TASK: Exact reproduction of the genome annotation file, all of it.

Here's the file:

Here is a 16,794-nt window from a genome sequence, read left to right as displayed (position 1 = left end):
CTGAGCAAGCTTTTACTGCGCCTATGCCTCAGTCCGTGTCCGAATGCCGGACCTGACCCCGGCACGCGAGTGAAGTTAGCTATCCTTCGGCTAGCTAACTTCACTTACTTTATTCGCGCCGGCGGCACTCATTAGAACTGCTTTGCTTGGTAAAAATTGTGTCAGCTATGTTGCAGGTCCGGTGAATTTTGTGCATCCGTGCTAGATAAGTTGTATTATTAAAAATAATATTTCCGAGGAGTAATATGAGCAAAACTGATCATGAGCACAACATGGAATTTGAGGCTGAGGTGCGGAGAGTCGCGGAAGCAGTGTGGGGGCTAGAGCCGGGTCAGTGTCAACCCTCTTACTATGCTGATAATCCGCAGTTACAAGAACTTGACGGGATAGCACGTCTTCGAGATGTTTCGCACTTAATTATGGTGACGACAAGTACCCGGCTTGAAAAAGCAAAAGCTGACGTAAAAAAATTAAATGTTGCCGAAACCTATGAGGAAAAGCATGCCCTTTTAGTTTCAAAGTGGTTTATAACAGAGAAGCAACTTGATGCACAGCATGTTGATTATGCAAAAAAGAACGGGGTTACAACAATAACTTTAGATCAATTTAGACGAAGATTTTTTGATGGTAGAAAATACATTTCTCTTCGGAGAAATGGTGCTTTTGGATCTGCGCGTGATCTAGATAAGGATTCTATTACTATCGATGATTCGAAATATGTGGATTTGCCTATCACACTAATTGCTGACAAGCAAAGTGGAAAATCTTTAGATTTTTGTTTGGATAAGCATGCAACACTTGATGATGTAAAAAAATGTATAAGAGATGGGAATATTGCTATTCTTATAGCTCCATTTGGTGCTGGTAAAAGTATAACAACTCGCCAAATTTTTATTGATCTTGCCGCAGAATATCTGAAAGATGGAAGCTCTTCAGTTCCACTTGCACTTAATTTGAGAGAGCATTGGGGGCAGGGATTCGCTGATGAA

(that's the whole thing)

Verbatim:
Here is a 16,794-nt window from a genome sequence, read left to right as displayed (position 1 = left end):
CTGAGCAAGCTTTTACTGCGCCTATGCCTCAGTCCGTGTCCGAATGCCGGACCTGACCCCGGCACGCGAGTGAAGTTAGCTATCCTTCGGCTAGCTAACTTCACTTACTTTATTCGCGCCGGCGGCACTCATTAGAACTGCTTTGCTTGGTAAAAATTGTGTCAGCTATGTTGCAGGTCCGGTGAATTTTGTGCATCCGTGCTAGATAAGTTGTATTATTAAAAATAATATTTCCGAGGAGTAATATGAGCAAAACTGATCATGAGCACAACATGGAATTTGAGGCTGAGGTGCGGAGAGTCGCGGAAGCAGTGTGGGGGCTAGAGCCGGGTCAGTGTCAACCCTCTTACTATGCTGATAATCCGCAGTTACAAGAACTTGACGGGATAGCACGTCTTCGAGATGTTTCGCACTTAATTATGGTGACGACAAGTACCCGGCTTGAAAAAGCAAAAGCTGACGTAAAAAAATTAAATGTTGCCGAAACCTATGAGGAAAAGCATGCCCTTTTAGTTTCAAAGTGGTTTATAACAGAGAAGCAACTTGATGCACAGCATGTTGATTATGCAAAAAAGAACGGGGTTACAACAATAACTTTAGATCAATTTAGACGAAGATTTTTTGATGGTAGAAAATACATTTCTCTTCGGAGAAATGGTGCTTTTGGATCTGCGCGTGATCTAGATAAGGATTCTATTACTATCGATGATTCGAAATATGTGGATTTGCCTATCACACTAATTGCTGACAAGCAAAGTGGAAAATCTTTAGATTTTTGTTTGGATAAGCATGCAACACTTGATGATGTAAAAAAATGTATAAGAGATGGGAATATTGCTATTCTTATAGCTCCATTTGGTGCTGGTAAAAGTATAACAACTCGCCAAATTTTTATTGATCTTGCCGCAGAATATCTGAAAGATGGAAGCTCTTCAGTTCCACTTGCACTTAATTTGAGAGAGCATTGGGGGCAGGGATTCGCTGATGAA